HDQRS. THIRD Brigadier, THIRD DIV., SECOND ARMY CORPS, December 15, 1864.
CAPTAIN: I have the honor to submit the following report of the operations of my command during the late movement under command of Major-General Warren, commanding Fifth Army Corps.
December 6, at about 2 p. m., I received orders from General Mott, commanding this division, to prepare my command to move at 6 a. m. on the following day.
December 7, moved at 7 a. m., marching in rear of Second Brigade, Third Division, Second Army Corps, and on arriving at the Gurley house at 7.30 a. m. orders were received to march left in front. Moved on the Jerusalem plank road to the Nottoway River, which I crossed with my command at 7.45 p. m. and bivouacked for the night near its bank. My command was in the rear of the column, and the march being a rapid one, and having many recruits and new men (unused to marching in heavy order), caused many to straggle, consequently they failed to arrive at the river before the pontoons were taken up, and they were taken to the rear by the cavalry escort. The most of these men have since been returned to their respective regiments.
December 8, marched to Sussex Court-House. Flankers were thrown out at the left and right of the column. Halted from 8 a. m. to 8.30 a. m. Passed Sussex Court-House at 8.45 a. m. Halted at 9.20 a. m. and moved at 9.45 a. m. Passed Coman's Well at 11.40 a. m. Halted at 12.50 p. m. until 1.10 p. m. Resumed the march, and at 4 p. m. bivouacked near Jarratt's Station, on the Weldon railroad, my command being well closed up.
December 9, marched at 6.30 a. m., passing Jarratt's Station at about 8 a. m., halting about two miles south of the station, where my brigade was formed in line of battle on the railroad. Received orders from General Mott to have pickets well thrown out. Arms were stacked and orders given to destroy the railroad, at which the whole command commenced with a will. At 11 a. m. the pickets of the Seventh New Jersey Volunteers, in front of the brigade line, south of Jarratt's Station, captured 1 prisoner, 19 head of cattle, and 3 mules, all of which were taken in charge by the officers of the quartermaster and commissary of subsistence departments. At 12.40 p. m. moved, halting at 3 p. m., and resumed our operations, destroying the line of the railroad south of this point. My brigade was formed in single line of battle along the road. When orders were given to destroy the same they commenced and soon had the entire length of the road in front of our command utterly demolished. Thus the men worked, and at three different times and places the command was put at works and nothing left undone toward destroying the enemy's communication by rail. We then bivouacked midway between Jarratt's Station and Hicksford. At 12 midnight received orders from General Warren that the object of the expedition had been fully accomplished and that the command would return at daylight in the morning. The weather was very inclement at the time; the ground was covered with sleet and snow.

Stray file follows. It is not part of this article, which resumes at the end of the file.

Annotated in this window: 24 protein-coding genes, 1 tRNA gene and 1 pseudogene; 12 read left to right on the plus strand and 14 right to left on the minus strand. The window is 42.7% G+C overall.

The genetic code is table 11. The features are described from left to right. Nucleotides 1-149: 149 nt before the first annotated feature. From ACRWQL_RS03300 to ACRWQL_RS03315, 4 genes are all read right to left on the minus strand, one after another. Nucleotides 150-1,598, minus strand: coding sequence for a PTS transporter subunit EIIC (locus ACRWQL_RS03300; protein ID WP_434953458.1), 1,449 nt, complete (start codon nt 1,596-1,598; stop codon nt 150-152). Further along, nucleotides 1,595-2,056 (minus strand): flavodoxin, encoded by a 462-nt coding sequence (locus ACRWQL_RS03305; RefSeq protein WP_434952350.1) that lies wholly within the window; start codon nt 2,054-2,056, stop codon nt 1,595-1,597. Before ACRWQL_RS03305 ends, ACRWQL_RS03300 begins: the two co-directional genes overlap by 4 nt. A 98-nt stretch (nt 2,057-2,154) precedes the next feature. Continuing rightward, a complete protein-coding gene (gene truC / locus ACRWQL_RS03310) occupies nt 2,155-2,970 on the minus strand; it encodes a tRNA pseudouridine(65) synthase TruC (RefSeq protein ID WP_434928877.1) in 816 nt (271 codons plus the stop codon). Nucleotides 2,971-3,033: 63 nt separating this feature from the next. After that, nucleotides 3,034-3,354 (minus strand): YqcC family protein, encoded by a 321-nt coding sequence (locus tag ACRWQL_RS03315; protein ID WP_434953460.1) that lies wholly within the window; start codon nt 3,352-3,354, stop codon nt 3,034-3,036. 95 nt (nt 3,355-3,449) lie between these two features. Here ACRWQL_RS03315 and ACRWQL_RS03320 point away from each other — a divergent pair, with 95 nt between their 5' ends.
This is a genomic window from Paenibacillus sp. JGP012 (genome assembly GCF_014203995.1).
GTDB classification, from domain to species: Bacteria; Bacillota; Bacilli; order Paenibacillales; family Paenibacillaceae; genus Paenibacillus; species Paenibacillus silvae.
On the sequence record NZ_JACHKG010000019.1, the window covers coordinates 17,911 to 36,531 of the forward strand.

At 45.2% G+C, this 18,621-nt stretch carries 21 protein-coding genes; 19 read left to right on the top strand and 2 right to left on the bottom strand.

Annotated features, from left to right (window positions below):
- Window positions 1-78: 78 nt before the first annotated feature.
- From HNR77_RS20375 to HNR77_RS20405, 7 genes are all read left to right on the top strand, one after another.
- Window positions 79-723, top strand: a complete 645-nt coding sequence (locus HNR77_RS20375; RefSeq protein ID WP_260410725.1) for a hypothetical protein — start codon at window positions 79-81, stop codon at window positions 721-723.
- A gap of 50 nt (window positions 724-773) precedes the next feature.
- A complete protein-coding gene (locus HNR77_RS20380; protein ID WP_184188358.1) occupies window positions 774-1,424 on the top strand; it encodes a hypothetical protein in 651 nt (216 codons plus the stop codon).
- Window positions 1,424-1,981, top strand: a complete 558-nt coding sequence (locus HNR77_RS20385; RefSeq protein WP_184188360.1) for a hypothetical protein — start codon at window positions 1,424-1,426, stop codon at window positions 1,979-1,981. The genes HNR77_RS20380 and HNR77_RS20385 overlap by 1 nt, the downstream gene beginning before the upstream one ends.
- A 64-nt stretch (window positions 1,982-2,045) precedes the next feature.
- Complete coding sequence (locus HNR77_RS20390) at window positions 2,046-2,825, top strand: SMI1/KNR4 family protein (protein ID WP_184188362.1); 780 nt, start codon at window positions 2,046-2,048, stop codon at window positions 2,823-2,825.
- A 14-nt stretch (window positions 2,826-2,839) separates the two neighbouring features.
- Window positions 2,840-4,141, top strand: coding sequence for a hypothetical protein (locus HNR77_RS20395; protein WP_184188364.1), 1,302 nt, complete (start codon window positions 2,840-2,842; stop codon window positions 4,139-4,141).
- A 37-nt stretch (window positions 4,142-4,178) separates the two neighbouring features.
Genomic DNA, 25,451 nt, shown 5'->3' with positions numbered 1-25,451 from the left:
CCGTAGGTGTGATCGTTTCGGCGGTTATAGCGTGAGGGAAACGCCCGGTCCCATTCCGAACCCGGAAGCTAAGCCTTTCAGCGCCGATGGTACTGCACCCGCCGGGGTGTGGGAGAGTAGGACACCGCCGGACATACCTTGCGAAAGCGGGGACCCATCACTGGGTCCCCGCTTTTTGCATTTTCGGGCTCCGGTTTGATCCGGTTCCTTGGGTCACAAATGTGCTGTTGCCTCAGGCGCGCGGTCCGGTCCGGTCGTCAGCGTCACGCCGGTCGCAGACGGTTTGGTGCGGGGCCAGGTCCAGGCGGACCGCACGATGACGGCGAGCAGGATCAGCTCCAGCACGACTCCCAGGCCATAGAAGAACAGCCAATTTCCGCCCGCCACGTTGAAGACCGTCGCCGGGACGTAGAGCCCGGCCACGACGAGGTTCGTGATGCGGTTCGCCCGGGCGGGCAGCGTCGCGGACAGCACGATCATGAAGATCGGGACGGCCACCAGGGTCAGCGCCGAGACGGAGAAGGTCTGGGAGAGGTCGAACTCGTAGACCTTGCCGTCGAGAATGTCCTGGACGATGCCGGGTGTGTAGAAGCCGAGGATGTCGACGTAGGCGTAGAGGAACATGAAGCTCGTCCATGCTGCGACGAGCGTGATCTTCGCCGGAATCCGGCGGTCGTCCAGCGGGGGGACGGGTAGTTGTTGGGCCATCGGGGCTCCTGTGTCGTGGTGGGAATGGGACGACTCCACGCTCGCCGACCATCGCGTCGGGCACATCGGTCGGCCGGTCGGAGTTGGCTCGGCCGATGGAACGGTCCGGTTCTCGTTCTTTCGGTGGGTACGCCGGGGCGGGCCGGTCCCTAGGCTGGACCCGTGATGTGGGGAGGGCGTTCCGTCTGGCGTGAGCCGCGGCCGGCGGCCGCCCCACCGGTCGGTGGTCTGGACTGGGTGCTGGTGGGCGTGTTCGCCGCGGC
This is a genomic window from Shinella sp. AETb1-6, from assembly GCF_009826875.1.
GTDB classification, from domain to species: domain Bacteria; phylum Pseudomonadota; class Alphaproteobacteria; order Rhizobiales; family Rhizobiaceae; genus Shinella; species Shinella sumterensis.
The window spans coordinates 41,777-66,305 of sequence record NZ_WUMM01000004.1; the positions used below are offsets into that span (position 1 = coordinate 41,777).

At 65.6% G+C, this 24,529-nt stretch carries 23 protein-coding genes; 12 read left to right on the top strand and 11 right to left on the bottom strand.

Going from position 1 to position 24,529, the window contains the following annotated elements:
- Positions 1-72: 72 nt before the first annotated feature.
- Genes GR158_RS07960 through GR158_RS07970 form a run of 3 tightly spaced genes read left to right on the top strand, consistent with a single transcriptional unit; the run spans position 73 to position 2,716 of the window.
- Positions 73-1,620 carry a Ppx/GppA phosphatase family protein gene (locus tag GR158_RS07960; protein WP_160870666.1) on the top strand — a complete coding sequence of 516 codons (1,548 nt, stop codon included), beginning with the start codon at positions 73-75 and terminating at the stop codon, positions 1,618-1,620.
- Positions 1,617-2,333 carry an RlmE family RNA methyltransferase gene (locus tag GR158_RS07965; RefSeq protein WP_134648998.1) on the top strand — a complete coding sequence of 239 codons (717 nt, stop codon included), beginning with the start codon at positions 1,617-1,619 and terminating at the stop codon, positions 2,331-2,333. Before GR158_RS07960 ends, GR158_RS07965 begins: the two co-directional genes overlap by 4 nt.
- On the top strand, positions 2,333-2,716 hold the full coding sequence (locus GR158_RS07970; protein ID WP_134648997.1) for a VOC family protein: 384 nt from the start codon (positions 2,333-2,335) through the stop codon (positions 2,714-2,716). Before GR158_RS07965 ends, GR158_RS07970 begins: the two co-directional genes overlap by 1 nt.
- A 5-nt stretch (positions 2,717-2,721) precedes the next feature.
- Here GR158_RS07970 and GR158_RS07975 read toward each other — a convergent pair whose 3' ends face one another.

December 10, marched at 8.30 a. m., leaving the Weldon railroad to the left, taking the road leading to Sussex Court-House. Passed a church at 10 a. m. Halted at 11.10 a. m. At 11.25 a. m. resumed the march and at 12.30 p. m. rested the column. At 1 p. m. resumed the march until 2.10 p. m., when we halted and at 2.40 p. m. again took up the line of march until 6 p. m., when the command was halted and we bivouacked for the night. Heavy rain setting in during the night rendered our situation very uncomfortable.